Knowledge is the key to happiness and success… in any country..

  7. Diana says:

    Overrated in the sense that it will find you a job after you graduate? Yes. Getting a job with 1, 2, even 3 university degrees is terribly difficult in todays world.

  8. Sharon Boyle says:

    Not only is English the golden ticket, but it is one of the simpliest language I’ve ever studied. For instance, you can see that German has multiple verbal conjugation, while English has just one (two with the third person of singular).

  9. for me i say that english language is very important cause where ever you go as long as you can speak English you can survive.Yes some people say that other countries do not speak the language but I still believe that as long us you are equip with this language you can toour around the world.

  10. Renee Day says:

    Sipping a Starbuck’s? You mean serving one, don’t you Ken?

    • Ken says:

      Well said, Renee. I was thinking the dream is to sip. The reality is to serve. But in the global scheme of things, making a lattes at Starbucks is probably more fun then making bricks in the Punjab.

  11. Babykins says:

    I am a Chinese. So i personally think that Chinese is the most widly spoken language in the world. The Chinese language is going to be the world’s spoken language in the future. Any points and views. I also have a view that besides Chinese and English, the other languages in the world are not important at all. It’s no use learning eg Tamil when that language is spoken by so little people.

    • Ken says:

      Chinese is already #1, Babykins for number of speakers. I wonder if there are enough incentives for Non-Chinese speakers to learn to read and write Chinese for Chinese to become a Lingua Franca such as English. Are you thinking that Chinese will speak Chinese to Chinese and English to everyone else? I’m skeptical, since those non-Chinese foreigners come in several linguistic flavors, and the major commercial languages seem to be holding their own.

    • Will the Chinese language be a significant language for trade outside China? Very, very doubtful. China will very likely continue to grow in influence, but its influence abroad will be in other languages.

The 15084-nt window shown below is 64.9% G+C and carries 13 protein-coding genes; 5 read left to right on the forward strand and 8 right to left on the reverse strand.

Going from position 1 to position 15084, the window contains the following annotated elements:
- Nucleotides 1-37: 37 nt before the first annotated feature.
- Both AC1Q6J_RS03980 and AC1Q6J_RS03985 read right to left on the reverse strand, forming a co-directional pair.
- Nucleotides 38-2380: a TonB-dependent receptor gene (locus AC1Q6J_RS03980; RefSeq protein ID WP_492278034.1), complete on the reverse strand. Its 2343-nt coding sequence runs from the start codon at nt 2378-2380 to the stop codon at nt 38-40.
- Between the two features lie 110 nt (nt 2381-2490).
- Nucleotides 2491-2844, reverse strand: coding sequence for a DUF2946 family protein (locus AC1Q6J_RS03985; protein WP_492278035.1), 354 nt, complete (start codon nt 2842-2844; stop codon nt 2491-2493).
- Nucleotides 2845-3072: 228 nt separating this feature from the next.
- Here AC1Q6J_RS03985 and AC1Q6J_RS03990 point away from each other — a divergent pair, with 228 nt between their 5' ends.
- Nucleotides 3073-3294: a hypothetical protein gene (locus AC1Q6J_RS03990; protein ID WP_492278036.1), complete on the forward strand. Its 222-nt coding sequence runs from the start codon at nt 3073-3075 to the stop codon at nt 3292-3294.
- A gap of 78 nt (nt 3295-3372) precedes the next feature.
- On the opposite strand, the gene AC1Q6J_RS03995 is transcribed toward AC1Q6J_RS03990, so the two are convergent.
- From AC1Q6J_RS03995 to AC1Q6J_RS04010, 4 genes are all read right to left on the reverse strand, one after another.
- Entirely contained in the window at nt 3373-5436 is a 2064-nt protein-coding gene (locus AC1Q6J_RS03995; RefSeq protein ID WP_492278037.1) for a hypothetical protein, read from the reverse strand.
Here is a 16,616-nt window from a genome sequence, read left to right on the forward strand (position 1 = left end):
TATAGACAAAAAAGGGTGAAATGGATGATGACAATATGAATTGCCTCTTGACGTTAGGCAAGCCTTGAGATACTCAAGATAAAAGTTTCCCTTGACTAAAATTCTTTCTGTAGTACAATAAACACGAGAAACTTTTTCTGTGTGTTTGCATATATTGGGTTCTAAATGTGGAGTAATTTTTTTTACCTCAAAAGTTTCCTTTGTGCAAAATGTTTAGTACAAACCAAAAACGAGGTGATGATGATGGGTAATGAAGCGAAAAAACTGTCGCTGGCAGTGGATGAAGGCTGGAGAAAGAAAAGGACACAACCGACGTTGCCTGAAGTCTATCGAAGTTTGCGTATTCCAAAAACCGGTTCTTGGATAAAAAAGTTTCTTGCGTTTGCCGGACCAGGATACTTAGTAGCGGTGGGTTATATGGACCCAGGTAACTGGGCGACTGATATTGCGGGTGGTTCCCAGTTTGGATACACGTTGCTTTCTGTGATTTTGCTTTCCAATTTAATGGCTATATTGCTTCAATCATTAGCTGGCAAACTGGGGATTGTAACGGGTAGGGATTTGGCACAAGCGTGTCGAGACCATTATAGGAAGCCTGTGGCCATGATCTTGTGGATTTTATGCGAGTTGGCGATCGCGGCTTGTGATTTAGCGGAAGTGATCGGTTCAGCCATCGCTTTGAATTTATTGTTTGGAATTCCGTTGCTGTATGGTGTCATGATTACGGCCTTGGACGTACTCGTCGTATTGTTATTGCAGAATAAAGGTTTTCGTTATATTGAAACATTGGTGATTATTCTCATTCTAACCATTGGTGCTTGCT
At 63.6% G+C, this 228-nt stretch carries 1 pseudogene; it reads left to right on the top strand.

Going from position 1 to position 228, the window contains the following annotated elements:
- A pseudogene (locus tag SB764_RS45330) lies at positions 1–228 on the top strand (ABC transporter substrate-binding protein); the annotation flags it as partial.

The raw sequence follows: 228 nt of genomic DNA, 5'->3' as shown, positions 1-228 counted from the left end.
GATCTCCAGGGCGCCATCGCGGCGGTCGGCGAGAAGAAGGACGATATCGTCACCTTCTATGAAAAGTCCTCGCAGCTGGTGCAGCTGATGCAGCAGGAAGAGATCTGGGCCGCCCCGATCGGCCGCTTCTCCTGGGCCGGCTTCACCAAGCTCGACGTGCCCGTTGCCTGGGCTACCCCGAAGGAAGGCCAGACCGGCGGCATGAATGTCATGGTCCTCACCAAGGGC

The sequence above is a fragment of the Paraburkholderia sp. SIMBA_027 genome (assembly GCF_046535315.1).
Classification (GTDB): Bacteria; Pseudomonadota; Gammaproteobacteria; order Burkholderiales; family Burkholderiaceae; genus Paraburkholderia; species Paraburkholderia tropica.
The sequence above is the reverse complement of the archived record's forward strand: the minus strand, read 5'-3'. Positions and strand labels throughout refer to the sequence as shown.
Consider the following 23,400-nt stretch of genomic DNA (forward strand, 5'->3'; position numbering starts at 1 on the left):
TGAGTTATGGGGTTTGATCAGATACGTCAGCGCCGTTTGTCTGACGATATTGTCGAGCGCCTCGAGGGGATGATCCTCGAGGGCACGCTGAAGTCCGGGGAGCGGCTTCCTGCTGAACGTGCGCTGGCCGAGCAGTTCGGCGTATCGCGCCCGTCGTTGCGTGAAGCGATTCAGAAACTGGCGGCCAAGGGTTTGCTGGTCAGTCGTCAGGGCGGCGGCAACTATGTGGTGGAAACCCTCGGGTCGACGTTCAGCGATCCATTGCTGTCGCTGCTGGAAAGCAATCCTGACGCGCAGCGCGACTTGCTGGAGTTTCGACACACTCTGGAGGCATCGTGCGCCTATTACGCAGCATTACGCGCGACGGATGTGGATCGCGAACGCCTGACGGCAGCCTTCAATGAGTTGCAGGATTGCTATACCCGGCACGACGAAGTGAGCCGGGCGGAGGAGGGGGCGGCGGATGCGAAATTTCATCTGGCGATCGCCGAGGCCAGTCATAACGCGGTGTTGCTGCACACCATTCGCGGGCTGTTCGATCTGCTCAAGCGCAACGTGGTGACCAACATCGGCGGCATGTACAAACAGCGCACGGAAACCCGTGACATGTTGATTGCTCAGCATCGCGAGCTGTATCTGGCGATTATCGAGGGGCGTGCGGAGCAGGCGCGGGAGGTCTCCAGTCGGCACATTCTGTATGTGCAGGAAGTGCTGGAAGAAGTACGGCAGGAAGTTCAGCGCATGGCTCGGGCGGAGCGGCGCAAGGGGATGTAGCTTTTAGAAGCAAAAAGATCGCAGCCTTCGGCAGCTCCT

• Ken says:

        If Standard Chinese ever does become the lingua franca, it will be a much different language in so many ways than it is now. Interesting to think about.

  12. Education will give you a leg up on the competition in the short term. However, it is no replacement for dedication and hard work. Many people have been successful without a post secondary education.

    Of course, some things are very difficult without the proper education. For example it would be impossible to be a doctor without a lenghty post secondary education.

    I am of the opinion that if you can afford it and have the motivation to get through it, you should pursue a post secondary education unless you are pursuing a trade.

  13. Lynn Prince says:

    For most people, college is meant to be a ticket to financial success. Not all majors lend themselves to that goal. Generally, anything that involves money, math or some sciences will be most valuable in the job market. So, if your passion in life is Medieval Literature or something…good luck.

  14. Only if you plan on flipping burgers the rest of your life.

  15. All airline pilots and air traffic controllers have to speak English. They have to learn a precise and specific vocabulary. If pilots and controllers would speak different languages, international air travel would be very dangerous, if not impossible.

    In many countries, the citizens have different tribal languages. Even though English is not a native language, the governments select Engilsh as an adopted national language. There are several reasons for this. 1) no one tribe will have a political advantage over the others; 2) a common language will enable people of different tribes to communicate with each other without them having to learn all the other tribal languages; 3) the government documents and laws written in English will be less subject to interpretation than if they had to be written separately in every tribal language; 4) an English-speaking population will attract International trade and foreign tourists; 5) the young people who speak English will be able to travel, study and work abroad more easily and 6) it will be easier for them to adopt new technologies, as well as to get the technologies that they develop exported around the world.

    Many groups of people want to influence world politics. They want to ask for help, explain their situation, or argue their position. If they use a language that is not understood by people around the world, they will not have a possibility of getting what they want.